Mary Macgregor moved to Shetland 10 years ago with a view to founding a small Fair Isle business. After buying and restoring Bakka, a remote coastal croft situated in a truly spectacular location, she started looking for a purpose for her business so that there would be a great story behind the products.
Having undertaken extensive research of the garments in the archives of the National Museum of Scotland, Edinburgh, the Shetland Museum and Archives and the Shetland Textile Museum, Mary realised that the old patterns and methods were in danger of dying out through lack of use, so she decided to use them exclusively as the source of inspiration for the main part of her work.
BAKKA was launched in December 2016. It is a small Fair Isle knitwear business producing contemporary sustainable Fair Isle textiles: traditional Shetland knitwear heritage meets modern functionality. The textiles are produced in a luxurious 100% superfine merino yarn. A reversible Fair Isle technique is used to eliminate the loops on the back of the fabric, and the selvedges are perfect.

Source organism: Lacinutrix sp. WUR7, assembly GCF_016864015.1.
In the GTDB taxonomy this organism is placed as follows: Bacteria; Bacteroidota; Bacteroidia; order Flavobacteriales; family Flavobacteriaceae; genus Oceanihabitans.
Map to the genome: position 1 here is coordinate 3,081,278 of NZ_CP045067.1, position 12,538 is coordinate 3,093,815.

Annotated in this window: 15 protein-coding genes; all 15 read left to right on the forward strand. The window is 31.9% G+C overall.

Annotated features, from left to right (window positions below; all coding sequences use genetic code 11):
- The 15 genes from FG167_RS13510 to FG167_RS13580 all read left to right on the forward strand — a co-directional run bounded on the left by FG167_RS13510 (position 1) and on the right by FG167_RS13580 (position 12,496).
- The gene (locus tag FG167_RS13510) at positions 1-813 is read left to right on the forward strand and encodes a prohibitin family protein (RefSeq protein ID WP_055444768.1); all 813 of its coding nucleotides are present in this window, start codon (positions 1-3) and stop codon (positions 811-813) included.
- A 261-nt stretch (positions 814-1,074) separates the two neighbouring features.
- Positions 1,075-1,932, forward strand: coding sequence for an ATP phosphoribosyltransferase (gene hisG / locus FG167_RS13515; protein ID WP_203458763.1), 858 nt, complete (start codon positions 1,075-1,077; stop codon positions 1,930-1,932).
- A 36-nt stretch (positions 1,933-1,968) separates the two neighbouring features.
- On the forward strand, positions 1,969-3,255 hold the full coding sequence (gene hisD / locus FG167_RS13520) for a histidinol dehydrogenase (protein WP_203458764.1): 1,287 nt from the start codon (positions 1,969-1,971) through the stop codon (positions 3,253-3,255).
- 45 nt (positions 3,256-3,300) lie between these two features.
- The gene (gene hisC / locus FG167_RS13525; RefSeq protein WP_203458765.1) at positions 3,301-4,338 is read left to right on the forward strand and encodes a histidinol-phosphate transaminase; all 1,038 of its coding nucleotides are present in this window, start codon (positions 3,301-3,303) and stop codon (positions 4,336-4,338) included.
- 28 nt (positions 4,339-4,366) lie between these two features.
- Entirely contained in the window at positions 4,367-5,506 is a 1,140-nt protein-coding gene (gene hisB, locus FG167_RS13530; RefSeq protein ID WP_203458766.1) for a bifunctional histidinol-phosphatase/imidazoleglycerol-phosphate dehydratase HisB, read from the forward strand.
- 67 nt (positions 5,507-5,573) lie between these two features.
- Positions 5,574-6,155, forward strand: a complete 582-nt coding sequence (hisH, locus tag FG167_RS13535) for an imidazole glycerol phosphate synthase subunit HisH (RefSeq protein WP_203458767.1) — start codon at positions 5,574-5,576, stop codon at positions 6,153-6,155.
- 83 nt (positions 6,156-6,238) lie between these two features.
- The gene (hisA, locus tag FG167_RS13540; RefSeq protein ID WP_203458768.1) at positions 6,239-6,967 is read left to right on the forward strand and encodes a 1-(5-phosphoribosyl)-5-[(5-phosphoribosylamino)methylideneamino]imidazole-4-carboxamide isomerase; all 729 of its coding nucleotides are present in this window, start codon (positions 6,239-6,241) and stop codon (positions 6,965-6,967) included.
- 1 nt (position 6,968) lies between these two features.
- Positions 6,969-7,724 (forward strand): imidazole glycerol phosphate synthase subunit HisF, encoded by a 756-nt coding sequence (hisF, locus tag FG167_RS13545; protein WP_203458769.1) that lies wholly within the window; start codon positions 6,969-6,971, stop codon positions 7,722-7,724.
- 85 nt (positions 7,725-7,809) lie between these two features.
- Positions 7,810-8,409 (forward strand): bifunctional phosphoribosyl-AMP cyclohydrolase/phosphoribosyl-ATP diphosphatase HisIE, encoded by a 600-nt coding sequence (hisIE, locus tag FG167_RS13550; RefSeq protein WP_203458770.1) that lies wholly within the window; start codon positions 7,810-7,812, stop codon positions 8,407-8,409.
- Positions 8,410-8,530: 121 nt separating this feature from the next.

BAKKA has brought out a range of cowls for 2020 which, as a total coincidence, are going to be popular this winter to make a luxury fashion statement over the COVID-19 medical face mask.
1) Mary's biggest achievement to date was being given a commission by the British Museum to design scarves inspired by the Royal Game of Ur for the 'I am Ashurbanipal' exhibition in October 2018. BAKKA was not even 2 years old! She had 2 weeks to design, produce and deliver the finished prototypes.
The scarves are exclusive to the BM, so can only be bought at the Museum or through their online shop.
2) Mary was accepted as a member of the prestigious Contemporary Applied Arts Gallery in London when the business was a mere 6 weeks old.